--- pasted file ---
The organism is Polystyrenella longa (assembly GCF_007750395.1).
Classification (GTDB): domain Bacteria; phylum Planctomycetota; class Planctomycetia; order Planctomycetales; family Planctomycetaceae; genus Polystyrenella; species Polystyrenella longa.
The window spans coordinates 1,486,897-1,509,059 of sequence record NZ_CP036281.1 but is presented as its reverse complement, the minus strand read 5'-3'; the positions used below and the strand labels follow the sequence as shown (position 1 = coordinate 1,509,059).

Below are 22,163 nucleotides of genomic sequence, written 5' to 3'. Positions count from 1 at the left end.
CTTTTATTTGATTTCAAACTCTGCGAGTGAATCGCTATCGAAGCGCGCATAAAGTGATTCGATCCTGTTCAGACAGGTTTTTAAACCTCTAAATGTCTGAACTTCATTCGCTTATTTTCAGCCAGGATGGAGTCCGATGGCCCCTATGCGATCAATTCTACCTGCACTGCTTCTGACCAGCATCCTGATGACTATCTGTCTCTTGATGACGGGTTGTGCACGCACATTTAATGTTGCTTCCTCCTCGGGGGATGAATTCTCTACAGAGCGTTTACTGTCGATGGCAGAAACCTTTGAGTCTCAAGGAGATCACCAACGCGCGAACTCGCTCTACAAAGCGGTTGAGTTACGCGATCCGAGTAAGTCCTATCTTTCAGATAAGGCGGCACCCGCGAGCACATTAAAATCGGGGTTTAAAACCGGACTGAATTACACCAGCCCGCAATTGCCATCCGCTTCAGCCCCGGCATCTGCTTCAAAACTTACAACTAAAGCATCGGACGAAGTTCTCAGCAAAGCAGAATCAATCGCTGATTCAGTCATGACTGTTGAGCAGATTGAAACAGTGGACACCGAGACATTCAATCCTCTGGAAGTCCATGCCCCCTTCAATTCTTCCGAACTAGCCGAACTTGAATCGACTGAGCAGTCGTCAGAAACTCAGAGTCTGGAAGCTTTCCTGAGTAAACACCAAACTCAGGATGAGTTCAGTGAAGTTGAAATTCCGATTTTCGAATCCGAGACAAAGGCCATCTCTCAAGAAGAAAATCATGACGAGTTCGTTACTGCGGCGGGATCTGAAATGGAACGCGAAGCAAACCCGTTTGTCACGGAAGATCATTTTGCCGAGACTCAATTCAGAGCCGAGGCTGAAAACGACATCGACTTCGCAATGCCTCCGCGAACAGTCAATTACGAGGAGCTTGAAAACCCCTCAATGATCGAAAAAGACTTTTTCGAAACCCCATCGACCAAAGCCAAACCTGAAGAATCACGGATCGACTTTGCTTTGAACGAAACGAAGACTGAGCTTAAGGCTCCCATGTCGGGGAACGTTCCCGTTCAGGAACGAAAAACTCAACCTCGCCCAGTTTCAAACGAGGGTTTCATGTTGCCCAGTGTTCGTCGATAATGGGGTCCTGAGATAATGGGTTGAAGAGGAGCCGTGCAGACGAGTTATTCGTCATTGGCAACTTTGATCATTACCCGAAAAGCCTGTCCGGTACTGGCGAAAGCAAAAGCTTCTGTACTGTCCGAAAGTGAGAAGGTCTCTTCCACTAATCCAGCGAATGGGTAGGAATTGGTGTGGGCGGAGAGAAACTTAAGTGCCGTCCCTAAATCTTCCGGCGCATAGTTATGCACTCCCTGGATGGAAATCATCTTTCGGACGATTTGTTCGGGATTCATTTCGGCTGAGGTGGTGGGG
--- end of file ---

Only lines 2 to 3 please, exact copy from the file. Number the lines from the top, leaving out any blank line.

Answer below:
Classification (GTDB): domain Bacteria; phylum Planctomycetota; class Planctomycetia; order Planctomycetales; family Planctomycetaceae; genus Polystyrenella; species Polystyrenella longa.
The window spans coordinates 1,486,897-1,509,059 of sequence record NZ_CP036281.1 but is presented as its reverse complement, the minus strand read 5'-3'; the positions used below and the strand labels follow the sequence as shown (position 1 = coordinate 1,509,059).